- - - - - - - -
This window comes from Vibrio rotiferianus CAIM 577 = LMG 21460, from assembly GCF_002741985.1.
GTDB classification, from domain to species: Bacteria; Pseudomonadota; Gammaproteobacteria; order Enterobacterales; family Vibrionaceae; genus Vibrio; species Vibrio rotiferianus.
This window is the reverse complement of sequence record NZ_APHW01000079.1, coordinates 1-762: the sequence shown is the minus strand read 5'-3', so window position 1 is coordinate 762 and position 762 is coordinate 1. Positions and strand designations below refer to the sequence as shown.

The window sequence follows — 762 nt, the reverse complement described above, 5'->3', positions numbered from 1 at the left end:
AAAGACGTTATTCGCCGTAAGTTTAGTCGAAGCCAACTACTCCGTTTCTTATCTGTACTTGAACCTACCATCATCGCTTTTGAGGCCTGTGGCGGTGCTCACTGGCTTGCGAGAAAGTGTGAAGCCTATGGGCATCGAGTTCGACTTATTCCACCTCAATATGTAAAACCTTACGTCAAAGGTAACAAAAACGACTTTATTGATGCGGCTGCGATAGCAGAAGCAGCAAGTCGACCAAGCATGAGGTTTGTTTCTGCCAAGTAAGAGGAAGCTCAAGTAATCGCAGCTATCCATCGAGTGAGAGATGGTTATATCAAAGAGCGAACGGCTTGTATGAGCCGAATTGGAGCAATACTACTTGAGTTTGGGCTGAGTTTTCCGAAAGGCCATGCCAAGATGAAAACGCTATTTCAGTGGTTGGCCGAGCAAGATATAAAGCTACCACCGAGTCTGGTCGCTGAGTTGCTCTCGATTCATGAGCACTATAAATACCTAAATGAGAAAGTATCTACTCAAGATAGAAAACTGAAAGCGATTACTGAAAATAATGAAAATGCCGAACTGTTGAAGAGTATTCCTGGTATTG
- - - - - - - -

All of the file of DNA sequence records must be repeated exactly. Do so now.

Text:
This window comes from Vibrio rotiferianus CAIM 577 = LMG 21460, from assembly GCF_002741985.1.
GTDB classification, from domain to species: Bacteria; Pseudomonadota; Gammaproteobacteria; order Enterobacterales; family Vibrionaceae; genus Vibrio; species Vibrio rotiferianus.
This window is the reverse complement of sequence record NZ_APHW01000079.1, coordinates 1-762: the sequence shown is the minus strand read 5'-3', so window position 1 is coordinate 762 and position 762 is coordinate 1. Positions and strand designations below refer to the sequence as shown.

The window sequence follows — 762 nt, the reverse complement described above, 5'->3', positions numbered from 1 at the left end:
AAAGACGTTATTCGCCGTAAGTTTAGTCGAAGCCAACTACTCCGTTTCTTATCTGTACTTGAACCTACCATCATCGCTTTTGAGGCCTGTGGCGGTGCTCACTGGCTTGCGAGAAAGTGTGAAGCCTATGGGCATCGAGTTCGACTTATTCCACCTCAATATGTAAAACCTTACGTCAAAGGTAACAAAAACGACTTTATTGATGCGGCTGCGATAGCAGAAGCAGCAAGTCGACCAAGCATGAGGTTTGTTTCTGCCAAGTAAGAGGAAGCTCAAGTAATCGCAGCTATCCATCGAGTGAGAGATGGTTATATCAAAGAGCGAACGGCTTGTATGAGCCGAATTGGAGCAATACTACTTGAGTTTGGGCTGAGTTTTCCGAAAGGCCATGCCAAGATGAAAACGCTATTTCAGTGGTTGGCCGAGCAAGATATAAAGCTACCACCGAGTCTGGTCGCTGAGTTGCTCTCGATTCATGAGCACTATAAATACCTAAATGAGAAAGTATCTACTCAAGATAGAAAACTGAAAGCGATTACTGAAAATAATGAAAATGCCGAACTGTTGAAGAGTATTCCTGGTATTG